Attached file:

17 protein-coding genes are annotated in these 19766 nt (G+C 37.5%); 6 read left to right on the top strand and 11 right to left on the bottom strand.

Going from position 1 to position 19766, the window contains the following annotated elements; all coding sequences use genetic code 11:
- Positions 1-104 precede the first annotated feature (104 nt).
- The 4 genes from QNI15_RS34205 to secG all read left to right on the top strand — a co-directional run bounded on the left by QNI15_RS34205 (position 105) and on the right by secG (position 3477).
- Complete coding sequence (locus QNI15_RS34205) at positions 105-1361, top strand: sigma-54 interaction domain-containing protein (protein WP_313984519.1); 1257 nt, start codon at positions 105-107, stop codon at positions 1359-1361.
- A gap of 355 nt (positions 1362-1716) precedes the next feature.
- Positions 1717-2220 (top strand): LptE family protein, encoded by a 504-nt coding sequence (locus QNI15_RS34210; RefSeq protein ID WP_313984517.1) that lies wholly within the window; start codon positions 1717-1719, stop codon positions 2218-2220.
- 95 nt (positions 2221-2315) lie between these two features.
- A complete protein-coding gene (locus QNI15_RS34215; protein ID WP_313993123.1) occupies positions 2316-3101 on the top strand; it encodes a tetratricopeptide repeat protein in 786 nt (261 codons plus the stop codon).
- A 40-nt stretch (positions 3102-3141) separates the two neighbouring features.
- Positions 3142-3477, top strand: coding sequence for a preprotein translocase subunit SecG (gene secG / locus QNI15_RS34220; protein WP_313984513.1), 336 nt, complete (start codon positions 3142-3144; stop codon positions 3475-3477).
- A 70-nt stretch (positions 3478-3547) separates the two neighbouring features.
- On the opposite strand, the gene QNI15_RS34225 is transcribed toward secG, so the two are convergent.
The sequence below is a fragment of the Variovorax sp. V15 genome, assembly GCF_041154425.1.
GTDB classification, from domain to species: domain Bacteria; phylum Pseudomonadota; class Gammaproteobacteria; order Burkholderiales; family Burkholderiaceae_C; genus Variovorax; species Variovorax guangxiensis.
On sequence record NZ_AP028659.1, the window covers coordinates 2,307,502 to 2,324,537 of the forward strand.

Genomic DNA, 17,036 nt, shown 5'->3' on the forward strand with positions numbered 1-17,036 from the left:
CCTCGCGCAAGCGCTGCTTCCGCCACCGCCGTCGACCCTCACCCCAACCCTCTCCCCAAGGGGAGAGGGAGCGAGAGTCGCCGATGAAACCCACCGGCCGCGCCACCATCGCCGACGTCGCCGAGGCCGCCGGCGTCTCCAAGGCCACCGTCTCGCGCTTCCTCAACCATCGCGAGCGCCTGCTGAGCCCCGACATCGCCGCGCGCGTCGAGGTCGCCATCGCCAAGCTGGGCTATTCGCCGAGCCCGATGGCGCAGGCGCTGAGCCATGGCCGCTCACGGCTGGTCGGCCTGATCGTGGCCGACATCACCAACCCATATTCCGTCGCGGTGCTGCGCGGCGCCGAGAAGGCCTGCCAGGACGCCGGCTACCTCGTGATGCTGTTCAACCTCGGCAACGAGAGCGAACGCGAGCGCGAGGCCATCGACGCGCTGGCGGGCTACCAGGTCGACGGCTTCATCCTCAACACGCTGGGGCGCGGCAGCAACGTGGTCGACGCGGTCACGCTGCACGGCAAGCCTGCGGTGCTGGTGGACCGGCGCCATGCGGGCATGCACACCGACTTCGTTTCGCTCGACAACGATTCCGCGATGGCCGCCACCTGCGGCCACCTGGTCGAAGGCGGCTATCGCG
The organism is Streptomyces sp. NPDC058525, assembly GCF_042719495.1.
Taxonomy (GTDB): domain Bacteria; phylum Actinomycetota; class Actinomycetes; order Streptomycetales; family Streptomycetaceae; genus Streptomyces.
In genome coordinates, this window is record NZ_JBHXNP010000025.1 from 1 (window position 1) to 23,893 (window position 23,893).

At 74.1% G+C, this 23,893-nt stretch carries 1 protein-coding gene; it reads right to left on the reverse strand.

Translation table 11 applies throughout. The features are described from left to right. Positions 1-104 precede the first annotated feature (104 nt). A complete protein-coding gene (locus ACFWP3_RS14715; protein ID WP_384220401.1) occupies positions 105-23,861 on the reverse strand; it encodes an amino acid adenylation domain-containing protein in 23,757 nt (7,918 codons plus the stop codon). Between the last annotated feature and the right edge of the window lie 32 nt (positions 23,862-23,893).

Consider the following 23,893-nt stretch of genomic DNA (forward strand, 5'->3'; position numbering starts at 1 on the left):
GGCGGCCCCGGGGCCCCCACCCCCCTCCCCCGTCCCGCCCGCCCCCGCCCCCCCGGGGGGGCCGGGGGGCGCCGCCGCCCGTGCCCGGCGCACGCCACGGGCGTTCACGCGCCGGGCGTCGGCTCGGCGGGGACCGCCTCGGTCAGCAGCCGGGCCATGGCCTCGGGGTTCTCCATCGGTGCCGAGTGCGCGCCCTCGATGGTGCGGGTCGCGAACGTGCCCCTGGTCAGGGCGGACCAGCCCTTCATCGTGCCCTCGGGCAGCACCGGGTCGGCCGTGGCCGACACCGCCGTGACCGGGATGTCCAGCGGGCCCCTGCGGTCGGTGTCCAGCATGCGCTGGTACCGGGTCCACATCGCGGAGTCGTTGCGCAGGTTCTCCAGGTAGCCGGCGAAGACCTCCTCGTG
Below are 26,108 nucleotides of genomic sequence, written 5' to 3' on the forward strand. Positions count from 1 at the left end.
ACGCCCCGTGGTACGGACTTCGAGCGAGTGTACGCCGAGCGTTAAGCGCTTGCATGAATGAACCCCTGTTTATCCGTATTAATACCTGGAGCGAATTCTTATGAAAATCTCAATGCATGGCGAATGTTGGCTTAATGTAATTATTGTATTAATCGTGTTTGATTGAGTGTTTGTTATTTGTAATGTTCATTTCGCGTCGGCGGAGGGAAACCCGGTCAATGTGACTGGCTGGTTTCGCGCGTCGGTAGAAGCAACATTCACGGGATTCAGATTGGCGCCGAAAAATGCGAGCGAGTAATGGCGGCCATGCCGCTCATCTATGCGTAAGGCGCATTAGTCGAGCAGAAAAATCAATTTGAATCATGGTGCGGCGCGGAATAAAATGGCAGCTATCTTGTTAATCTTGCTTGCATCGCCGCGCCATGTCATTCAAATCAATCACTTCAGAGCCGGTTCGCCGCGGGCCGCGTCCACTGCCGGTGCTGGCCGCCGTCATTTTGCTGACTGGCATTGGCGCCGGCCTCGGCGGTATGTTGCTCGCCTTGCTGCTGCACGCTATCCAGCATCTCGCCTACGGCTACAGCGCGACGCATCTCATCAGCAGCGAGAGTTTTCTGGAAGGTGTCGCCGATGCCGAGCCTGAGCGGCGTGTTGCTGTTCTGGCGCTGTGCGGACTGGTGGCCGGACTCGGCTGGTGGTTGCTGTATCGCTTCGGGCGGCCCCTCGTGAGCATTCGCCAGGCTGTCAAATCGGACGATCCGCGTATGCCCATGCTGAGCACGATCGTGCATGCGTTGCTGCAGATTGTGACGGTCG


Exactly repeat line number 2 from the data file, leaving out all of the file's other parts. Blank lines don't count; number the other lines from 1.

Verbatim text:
Going from position 1 to position 19766, the window contains the following annotated elements; all coding sequences use genetic code 11: